A woman flying alone in a little red plane across the wide, desolate expanse of the Atlantic Ocean – Amelia Earhart was the stuff legends are made of. Amelia was an aviator, author and the President of an organisation for female pilots. The disappearance of her plane during an attempt to fly around the world is one of the biggest mysteries of the last century. Today (July 24) marks her 119th birth anniversary. Though she was from a different era, her enigmatic personality still continues to inspire. In her short 39 years of her life, Amelia became the first woman to conquer the skies.
“There are two kinds of stones, as everyone knows, one of which rolls,” said Amelia once and she certainly was a rolling stone. Born in 1897 in Kansas, she grew up as a tomboy climbing trees and playing in the countryside. When she was 21, she attended a flying exhibition and was fascinated by the airplane that swished by her. Two years later, she got the opportunity to ride in a plane for the first time. “By the time I got two or three hundred feet off the ground, I knew I had to fly,” she said later. She worked in a variety of jobs – photographer, truck driver, and stenographer ‑ to save $1,000 for flying lessons. She also managed to purchase a second-hand bright yellow biplane, which she named ‘The Canary’. She was soon setting several world records – the first woman pilot to reach an altitude of 14,000 feet and becoming the 16th woman ever to be issued a pilot’s license.
Alone with the seagulls
Amelia’s best remembered achievement today is becoming the first woman to fly solo across the Atlantic Ocean. In 1932, after a flight lasting 14 hours, 56 minutes during which she had to face strong northerly winds, icy conditions and mechanical problems, Amelia was forced to make an emergency landing on a meadow in Ireland. This feat caught the fancy of the world and she was soon the darling of the masses.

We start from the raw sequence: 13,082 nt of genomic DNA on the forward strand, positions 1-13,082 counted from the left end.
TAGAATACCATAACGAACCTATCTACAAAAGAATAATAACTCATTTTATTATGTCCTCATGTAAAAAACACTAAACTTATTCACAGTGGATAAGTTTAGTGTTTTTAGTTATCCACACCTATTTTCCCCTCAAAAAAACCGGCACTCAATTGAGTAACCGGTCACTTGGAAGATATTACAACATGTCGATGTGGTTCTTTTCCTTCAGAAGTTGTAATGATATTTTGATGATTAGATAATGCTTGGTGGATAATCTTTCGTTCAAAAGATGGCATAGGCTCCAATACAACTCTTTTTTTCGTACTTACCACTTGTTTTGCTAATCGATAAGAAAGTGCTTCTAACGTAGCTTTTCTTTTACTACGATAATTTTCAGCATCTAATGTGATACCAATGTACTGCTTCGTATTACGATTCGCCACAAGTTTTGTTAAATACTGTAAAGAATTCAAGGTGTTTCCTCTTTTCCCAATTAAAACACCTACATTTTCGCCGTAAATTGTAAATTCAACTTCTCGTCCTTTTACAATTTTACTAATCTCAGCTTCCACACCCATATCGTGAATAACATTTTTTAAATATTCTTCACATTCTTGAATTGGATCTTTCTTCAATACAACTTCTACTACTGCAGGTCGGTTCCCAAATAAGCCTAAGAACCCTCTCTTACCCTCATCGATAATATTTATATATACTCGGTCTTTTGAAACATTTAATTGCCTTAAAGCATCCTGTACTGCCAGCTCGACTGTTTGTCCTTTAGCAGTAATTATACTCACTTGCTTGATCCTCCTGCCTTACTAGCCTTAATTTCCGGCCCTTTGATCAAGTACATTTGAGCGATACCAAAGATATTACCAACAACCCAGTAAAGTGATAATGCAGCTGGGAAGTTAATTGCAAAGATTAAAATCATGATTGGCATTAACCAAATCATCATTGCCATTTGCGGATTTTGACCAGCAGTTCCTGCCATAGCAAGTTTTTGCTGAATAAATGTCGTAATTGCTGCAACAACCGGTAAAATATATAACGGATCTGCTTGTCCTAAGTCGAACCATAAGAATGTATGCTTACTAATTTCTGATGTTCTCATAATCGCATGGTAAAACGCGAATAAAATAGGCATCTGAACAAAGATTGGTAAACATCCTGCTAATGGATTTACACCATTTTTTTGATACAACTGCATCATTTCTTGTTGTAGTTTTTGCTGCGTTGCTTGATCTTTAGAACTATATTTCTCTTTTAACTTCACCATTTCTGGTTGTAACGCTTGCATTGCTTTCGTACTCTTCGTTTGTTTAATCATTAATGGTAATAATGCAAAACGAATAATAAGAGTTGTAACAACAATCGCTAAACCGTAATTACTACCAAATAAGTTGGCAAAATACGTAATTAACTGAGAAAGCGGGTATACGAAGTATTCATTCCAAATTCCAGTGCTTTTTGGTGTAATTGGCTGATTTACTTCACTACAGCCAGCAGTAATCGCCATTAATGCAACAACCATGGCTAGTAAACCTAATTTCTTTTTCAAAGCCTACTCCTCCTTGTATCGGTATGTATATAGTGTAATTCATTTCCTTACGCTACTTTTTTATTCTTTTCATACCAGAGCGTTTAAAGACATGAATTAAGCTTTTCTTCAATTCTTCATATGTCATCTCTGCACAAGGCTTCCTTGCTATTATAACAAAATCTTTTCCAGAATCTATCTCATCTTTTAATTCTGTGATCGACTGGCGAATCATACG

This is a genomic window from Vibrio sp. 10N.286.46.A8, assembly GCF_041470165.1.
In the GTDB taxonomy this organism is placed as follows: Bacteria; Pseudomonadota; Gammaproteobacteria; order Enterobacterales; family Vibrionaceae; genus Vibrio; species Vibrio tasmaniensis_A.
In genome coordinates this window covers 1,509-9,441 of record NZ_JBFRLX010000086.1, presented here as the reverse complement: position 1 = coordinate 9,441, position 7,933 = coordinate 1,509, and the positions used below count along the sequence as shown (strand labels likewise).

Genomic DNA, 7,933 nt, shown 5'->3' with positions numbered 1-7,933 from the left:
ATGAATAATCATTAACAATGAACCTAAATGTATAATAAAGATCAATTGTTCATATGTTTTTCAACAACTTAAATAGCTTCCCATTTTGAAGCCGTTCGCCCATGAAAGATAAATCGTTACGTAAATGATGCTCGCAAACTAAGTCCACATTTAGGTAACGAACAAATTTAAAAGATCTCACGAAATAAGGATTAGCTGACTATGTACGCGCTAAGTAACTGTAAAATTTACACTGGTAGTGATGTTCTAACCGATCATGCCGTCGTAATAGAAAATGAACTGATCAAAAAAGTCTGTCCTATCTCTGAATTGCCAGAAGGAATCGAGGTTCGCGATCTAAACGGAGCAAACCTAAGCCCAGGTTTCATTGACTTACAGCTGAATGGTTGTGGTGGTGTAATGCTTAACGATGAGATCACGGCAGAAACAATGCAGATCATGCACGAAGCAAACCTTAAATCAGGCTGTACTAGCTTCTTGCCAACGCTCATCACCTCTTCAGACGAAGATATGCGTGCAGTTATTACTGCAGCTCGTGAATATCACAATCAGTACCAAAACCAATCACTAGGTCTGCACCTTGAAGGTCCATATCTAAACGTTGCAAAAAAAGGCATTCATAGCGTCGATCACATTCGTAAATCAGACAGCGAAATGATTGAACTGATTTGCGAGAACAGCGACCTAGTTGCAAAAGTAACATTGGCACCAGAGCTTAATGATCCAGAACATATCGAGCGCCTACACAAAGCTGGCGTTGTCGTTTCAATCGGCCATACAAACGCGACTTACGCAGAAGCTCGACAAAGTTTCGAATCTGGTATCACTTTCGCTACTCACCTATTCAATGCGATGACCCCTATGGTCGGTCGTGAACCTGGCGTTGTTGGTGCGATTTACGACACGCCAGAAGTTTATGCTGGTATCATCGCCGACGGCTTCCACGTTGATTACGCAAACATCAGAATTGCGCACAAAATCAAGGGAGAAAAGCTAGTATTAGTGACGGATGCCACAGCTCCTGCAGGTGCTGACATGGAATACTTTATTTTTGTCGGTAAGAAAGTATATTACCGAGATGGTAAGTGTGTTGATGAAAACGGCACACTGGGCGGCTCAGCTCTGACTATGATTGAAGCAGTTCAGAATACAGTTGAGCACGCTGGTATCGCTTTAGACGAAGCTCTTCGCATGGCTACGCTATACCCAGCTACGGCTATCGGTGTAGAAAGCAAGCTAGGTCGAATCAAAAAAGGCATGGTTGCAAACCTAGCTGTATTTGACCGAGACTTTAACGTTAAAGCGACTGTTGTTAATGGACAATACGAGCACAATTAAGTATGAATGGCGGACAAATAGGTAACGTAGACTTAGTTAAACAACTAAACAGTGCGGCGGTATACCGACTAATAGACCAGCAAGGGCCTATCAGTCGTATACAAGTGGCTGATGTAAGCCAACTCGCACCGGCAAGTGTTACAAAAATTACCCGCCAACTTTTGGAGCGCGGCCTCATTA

Feminist, teacher, author
A feminist during an era when the feminist movement was still in its nascent stages, Amelia was a supporter of the Equal Rights Amendment, which would bestow women with equal rights in the eyes of the law.
She married George Putnam, also an aviator and author, in 1931 but retained her maiden name and chose not to have children. With her short hair and gutsy attitude, Amelia was much ahead of her time.
Amelia was the first President of ‘The Ninety-Nines’, an organisation for female pilots (which had 99 members initially). She joined the Purdue University aviation department in 1935 as a guest faculty member to counsel women on careers and inspire others with her love for aviation.
Her book ‘20 hours, 40 mins’ is a journal of her first transatlantic flight (as a passenger before she flew solo) and ‘The fun of it’ is a memoir of her flying experiences.
On July 2, 1937, Amelia and her navigator Fred Noonan embarked on an attempt to fly around the world in a Lockheed Model 10 Electra. The plane disappeared over the central Pacific Ocean near Howland Island.
There have been many theories regarding Amelia Earhart’s disappearance. Her plane had been low on fuel and most believe that it crashed and sank without a trace. But a few years back, researchers at The International Group for Historic Aircraft Recovery (TIGHAR) found an aluminium fragment on a Pacific atoll that is said to be part of Amelia’s plane debris. Cosmetic containers were also found there and the local people said they had heard about a man and woman who had landed there in the 1930s. It has been speculated that Amelia and Fred crash-landed on the island and spent the rest of their lives as castaways with no way to contact civilisation. A third theory is that Amelia and Fred landed in the Japanese-controlled Marshall Islands, where they were assumed to be US spies and taken hostage by the Japanese.
The legend of Amelia Earhart has inspired books, children’s stories and movies, including the 2009 movie ‘Amelia’ starring Hillary Swank. Whatever be the truth behind her disappearance, hers is an amazing story that continues to enthral in spite of the passage of time.
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